From an NRCS news release:
The USDA Natural Resources Conservation Service (NRCS) in California has approved four proposed project areas to be added to its three-year old Bay Delta Initiative, bringing the total number of project areas to 15. Farm and conservation groups in the approved areas work with farmers from Colusa to Bakersfield on voluntary projects to conserve and protect water and wildlife habitat. Farmers who wish to apply for contracts within these project areas must do so by March 21, 2014, to insure consideration for funding in 2014. [...]
In addition to farmers and consumers, water birds in the Sacramento Valley are also benefiting from the Initiative. Farmers of rice and other irrigated crops are continuing work on a BDI project that extends the time water is available on fields to enhance agricultural land for wildlife.
BDI project sponsors are required to outline strategies to address one or more of the Initiative's three priority resource goals: 1) Water conservation and irrigation management on irrigated cropland; 2) Water quality improvements including nutrient management and erosion control on irrigated cropland, dairies, and associated areas; 3) Ecosystem restoration for aquatic and wetland habitat.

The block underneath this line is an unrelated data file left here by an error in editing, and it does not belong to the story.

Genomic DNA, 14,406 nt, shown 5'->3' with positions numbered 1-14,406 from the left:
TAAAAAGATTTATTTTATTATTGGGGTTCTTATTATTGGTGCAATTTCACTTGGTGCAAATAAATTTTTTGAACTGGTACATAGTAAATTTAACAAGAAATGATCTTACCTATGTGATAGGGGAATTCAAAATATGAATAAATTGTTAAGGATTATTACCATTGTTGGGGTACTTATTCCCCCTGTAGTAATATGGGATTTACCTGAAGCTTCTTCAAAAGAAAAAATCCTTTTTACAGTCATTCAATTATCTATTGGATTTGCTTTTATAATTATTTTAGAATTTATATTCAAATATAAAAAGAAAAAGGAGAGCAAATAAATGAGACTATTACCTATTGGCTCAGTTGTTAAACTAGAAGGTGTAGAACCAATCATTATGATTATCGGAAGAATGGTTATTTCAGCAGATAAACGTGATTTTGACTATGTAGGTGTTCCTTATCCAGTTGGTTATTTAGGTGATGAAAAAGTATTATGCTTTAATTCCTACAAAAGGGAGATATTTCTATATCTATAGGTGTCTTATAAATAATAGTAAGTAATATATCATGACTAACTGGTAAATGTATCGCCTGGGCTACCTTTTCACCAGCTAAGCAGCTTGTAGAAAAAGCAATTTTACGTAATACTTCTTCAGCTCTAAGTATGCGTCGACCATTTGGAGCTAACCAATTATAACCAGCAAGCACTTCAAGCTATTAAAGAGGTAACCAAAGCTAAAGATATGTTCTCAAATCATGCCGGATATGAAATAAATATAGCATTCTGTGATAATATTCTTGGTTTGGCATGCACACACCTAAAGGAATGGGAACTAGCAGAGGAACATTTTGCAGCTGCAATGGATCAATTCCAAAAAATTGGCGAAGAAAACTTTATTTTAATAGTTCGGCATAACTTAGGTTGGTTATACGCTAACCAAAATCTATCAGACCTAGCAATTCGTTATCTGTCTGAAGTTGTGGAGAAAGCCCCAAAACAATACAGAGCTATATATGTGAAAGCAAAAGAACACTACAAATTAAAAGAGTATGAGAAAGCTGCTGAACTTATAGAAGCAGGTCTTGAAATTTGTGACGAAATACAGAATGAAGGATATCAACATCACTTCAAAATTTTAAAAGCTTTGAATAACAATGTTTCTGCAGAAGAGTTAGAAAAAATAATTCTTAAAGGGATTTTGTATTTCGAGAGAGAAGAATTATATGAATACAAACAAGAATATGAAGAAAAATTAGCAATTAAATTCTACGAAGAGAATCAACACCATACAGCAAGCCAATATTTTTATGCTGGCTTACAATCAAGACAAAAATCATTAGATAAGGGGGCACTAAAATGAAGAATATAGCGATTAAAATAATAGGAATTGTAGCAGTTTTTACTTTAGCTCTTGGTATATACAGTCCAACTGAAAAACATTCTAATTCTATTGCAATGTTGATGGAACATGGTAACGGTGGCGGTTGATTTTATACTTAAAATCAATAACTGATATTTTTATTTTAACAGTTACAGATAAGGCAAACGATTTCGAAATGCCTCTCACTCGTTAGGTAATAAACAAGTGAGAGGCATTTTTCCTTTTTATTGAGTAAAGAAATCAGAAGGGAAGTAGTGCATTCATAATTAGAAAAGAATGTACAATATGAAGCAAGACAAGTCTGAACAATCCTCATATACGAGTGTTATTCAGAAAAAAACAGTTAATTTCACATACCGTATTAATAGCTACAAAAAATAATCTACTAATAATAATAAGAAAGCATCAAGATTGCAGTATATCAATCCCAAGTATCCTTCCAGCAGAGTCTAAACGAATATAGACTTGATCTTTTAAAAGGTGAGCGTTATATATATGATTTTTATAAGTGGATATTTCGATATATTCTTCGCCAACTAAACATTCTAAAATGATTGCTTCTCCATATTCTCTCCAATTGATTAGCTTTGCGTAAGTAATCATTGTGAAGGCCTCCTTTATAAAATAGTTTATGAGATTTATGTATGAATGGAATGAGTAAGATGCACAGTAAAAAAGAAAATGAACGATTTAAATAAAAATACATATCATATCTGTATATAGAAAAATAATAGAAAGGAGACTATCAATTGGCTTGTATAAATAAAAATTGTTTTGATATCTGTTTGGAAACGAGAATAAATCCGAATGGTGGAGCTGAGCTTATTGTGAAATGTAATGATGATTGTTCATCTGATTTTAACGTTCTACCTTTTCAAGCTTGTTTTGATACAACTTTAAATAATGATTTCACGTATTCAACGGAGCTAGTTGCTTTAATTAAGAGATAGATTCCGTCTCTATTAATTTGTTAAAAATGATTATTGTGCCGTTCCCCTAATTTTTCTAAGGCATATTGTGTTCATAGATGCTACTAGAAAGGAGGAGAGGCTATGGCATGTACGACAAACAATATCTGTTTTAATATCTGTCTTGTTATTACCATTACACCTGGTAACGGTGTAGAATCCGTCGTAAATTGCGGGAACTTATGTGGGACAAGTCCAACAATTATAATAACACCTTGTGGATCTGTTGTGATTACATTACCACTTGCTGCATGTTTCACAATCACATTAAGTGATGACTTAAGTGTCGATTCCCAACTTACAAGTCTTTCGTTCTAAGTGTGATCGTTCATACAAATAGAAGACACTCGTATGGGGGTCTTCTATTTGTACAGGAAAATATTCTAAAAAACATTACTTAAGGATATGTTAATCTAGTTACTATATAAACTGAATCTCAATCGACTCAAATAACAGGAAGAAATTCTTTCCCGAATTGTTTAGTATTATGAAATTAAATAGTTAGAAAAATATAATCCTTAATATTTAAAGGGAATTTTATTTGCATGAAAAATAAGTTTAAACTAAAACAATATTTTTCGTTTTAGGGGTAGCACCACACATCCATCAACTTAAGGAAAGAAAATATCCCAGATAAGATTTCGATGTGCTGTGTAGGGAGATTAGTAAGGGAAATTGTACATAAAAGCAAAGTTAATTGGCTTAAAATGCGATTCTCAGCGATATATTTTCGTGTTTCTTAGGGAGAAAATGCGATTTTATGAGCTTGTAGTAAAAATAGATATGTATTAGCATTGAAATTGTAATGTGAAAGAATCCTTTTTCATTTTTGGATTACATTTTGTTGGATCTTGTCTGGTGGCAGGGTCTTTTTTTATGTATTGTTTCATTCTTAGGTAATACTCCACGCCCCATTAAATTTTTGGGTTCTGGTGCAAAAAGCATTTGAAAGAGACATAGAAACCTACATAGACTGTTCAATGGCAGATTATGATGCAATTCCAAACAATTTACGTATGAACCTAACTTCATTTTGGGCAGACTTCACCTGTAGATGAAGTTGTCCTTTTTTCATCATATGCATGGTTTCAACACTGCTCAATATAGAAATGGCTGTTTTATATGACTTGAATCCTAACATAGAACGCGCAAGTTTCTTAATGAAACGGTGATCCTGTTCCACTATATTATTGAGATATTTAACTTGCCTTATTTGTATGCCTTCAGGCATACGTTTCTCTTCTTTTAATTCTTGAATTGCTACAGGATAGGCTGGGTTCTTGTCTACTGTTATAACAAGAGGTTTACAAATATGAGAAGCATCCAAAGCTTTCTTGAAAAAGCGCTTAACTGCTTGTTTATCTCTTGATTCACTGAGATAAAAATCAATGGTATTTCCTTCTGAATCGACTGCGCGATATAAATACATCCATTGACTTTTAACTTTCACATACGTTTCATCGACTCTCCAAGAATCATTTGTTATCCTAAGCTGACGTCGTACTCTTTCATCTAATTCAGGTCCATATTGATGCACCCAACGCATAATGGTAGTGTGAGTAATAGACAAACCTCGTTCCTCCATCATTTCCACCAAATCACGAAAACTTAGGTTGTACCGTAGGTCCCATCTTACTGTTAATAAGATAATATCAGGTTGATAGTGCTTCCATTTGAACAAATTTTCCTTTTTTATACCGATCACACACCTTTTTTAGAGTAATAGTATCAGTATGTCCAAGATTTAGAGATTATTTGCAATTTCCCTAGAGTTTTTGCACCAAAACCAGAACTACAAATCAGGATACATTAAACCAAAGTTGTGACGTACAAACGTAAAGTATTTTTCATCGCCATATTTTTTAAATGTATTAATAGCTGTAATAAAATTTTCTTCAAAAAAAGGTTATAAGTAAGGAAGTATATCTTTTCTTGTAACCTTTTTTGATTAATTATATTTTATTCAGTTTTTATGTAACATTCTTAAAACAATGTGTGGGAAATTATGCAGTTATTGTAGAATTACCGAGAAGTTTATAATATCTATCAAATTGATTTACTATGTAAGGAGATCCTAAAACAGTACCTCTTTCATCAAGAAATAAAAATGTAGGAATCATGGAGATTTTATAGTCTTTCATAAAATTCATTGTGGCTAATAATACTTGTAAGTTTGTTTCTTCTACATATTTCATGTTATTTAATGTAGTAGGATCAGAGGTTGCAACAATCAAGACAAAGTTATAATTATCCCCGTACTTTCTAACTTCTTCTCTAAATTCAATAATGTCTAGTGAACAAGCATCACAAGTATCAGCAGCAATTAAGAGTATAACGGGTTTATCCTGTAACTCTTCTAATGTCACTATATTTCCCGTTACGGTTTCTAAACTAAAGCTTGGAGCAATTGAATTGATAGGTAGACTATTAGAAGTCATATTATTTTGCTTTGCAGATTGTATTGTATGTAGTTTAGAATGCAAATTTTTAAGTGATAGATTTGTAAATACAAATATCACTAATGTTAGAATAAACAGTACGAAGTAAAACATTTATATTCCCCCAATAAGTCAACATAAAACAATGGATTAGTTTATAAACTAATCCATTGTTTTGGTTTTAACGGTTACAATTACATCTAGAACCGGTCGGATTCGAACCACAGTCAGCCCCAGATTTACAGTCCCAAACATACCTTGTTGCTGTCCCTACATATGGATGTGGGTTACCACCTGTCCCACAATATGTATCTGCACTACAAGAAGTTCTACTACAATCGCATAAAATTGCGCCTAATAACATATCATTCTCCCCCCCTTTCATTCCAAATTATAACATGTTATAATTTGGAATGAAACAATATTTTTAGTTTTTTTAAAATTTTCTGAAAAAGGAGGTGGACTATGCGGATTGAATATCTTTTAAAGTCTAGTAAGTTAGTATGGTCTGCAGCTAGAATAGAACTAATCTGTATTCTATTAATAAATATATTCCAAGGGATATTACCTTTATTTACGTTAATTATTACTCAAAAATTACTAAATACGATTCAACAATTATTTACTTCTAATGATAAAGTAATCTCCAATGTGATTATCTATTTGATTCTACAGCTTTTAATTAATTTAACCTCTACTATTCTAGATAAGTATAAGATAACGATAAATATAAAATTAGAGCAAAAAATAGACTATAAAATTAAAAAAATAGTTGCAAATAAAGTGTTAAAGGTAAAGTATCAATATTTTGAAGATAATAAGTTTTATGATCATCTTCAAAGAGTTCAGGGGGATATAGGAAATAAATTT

Since 2012, the NRCS BDI initiative has brought not only $48 million in farmland conservation infrastructure and management improvements to the Bay Delta ecosystem, but also increased conservation planning and technical assistance. Additionally, $32.5 million has been invested in easements to protect historic wetlands in the area. The California Bay-Delta watershed is remarkable for its agricultural productivity, ecological diversity, and complexity. It is home to a water delivery system which is one of the largest and most complex in the nation. Water for an estimated $400 billion of annual economic activity is delivered through the Bay-Delta system, including $28 billion in the agricultural industry. The watershed encompasses over 38 million acres, and within this area six counties produce more food than any other comparably sized area in the world.